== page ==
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Our phones are listening!

Chief Digital officer

Siri, Alexa, Google Home and other devices have been answering questions at your beck and call for years; but have you ever wondered how they are able to answer you and if they’re listening to all your conversations?

Firewater’s resident tech-guru and chief digital officer, Alon Berman, answered these burning questions about virtual assistants and the artificial intelligence behind the tools, on Chai FM with Charisse Zeifert from the South African Jewish Board of Deputies (SAJBD).

While many of us make use of virtual assistants on a daily basis (like calling on them to resolve trivial office debates) very few of us have considered how these tools work, beyond forming the opinion that they’re either useful to us or harmful to our security. Berman indicated that the technology used here, to ‘listen’ to what you say, is not new. “The device, whether it’s your phone or the new speakers [Google Home, Alexa etc.]; essentially what that is, is a voice input device. It listens to what you have to say and then translates it into text. This is not new; we’ve been using things like Dragon Dictate for many years.”

This technology has allowed companies to listen in on the content you’re watching on TV and the adverts that you see and send this data back in the form of a consumer report – but Berman explained that there has been much progress since then. “The magic is now happening more in artificial intelligence – or AI – where these companies are now taking that data and not just taking the words you’ve said and turning that into readable text. They are actually trying to contextually understand what you’re trying to say.”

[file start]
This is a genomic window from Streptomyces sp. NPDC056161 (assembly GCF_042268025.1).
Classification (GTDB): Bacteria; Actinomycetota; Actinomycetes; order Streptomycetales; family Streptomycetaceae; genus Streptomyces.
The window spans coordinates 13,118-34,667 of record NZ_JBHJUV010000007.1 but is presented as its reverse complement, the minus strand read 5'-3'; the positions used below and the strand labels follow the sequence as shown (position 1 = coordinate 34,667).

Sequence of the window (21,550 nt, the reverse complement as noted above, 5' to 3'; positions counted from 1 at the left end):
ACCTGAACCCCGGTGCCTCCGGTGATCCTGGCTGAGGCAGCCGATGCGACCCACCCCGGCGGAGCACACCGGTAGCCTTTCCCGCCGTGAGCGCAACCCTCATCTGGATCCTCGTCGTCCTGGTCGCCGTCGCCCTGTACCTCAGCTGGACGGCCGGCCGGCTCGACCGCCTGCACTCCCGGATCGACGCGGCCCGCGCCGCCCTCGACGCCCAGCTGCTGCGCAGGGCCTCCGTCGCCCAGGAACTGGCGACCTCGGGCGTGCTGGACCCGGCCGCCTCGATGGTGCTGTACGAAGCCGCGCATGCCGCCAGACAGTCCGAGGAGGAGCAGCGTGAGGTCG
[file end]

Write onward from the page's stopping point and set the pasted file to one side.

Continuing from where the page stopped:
As the artificial intelligence has improved, so the answers have improved too – which has even allowed the AI tools to put your words into context! With AI embedded in your phone, you can now start integrating this functionality with various apps that you have, which is what enables us to ask our virtual assistants to provide us with a weather update, navigate our journey home or even “call dad” from your contact list, as Berman exhibited.


“There’s [also the] physical safety [aspect]. I get in my car, put my phone in its cradle and say, ‘Take me home,’ and there are the directions. It certainly helps you keep your hands off your phone.”


Now, with constant learning and adaptation through human intervention, AI is at a point where bots can perform tasks on your behalf and even imitate natural language by using interjections like “uhm” when contemplating decisions. Berman explained that “When you need to book a haircut, your Google assistant will phone the hairdresser and have a conversation then start negotiating times, and they wouldn’t even realise that they’re talking to a bot.” 

Though this technology has proven to be helpful to us, concerns arise where most people are worried that their devices are always listening – which are valid concerns, because they are! These devices are listening out for your trigger word or “wake word”, so they must always be on. Berman offered the only advice that would give you complete solitude from companies listening in on your devices: “Switching your phone off is probably the best thing if you don’t want anyone to listen to anything.”


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